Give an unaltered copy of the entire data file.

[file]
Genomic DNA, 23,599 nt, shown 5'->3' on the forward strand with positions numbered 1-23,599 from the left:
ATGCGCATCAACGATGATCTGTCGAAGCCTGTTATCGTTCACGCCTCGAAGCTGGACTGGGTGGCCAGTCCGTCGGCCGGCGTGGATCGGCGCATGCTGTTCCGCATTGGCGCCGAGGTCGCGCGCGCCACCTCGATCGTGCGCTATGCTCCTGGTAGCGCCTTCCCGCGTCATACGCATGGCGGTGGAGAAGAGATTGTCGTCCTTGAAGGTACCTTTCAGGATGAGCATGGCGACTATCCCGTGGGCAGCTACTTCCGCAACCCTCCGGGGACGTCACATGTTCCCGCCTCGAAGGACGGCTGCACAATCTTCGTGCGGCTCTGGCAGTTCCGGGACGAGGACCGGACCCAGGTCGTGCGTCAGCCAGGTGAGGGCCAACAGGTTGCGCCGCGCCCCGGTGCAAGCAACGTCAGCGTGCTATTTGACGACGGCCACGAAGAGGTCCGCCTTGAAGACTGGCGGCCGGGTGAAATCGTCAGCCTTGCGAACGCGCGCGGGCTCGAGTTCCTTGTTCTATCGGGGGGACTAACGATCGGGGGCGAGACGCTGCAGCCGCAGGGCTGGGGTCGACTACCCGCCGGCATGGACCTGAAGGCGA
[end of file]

Genomic DNA, 23,599 nt, shown 5'->3' on the forward strand with positions numbered 1-23,599 from the left:
ATGCGCATCAACGATGATCTGTCGAAGCCTGTTATCGTTCACGCCTCGAAGCTGGACTGGGTGGCCAGTCCGTCGGCCGGCGTGGATCGGCGCATGCTGTTCCGCATTGGCGCCGAGGTCGCGCGCGCCACCTCGATCGTGCGCTATGCTCCTGGTAGCGCCTTCCCGCGTCATACGCATGGCGGTGGAGAAGAGATTGTCGTCCTTGAAGGTACCTTTCAGGATGAGCATGGCGACTATCCCGTGGGCAGCTACTTCCGCAACCCTCCGGGGACGTCACATGTTCCCGCCTCGAAGGACGGCTGCACAATCTTCGTGCGGCTCTGGCAGTTCCGGGACGAGGACCGGACCCAGGTCGTGCGTCAGCCAGGTGAGGGCCAACAGGTTGCGCCGCGCCCCGGTGCAAGCAACGTCAGCGTGCTATTTGACGACGGCCACGAAGAGGTCCGCCTTGAAGACTGGCGGCCGGGTGAAATCGTCAGCCTTGCGAACGCGCGCGGGCTCGAGTTCCTTGTTCTATCGGGGGGACTAACGATCGGGGGCGAGACGCTGCAGCCGCAGGGCTGGGGTCGACTACCCGCCGGCATGGACCTGAAGGCGA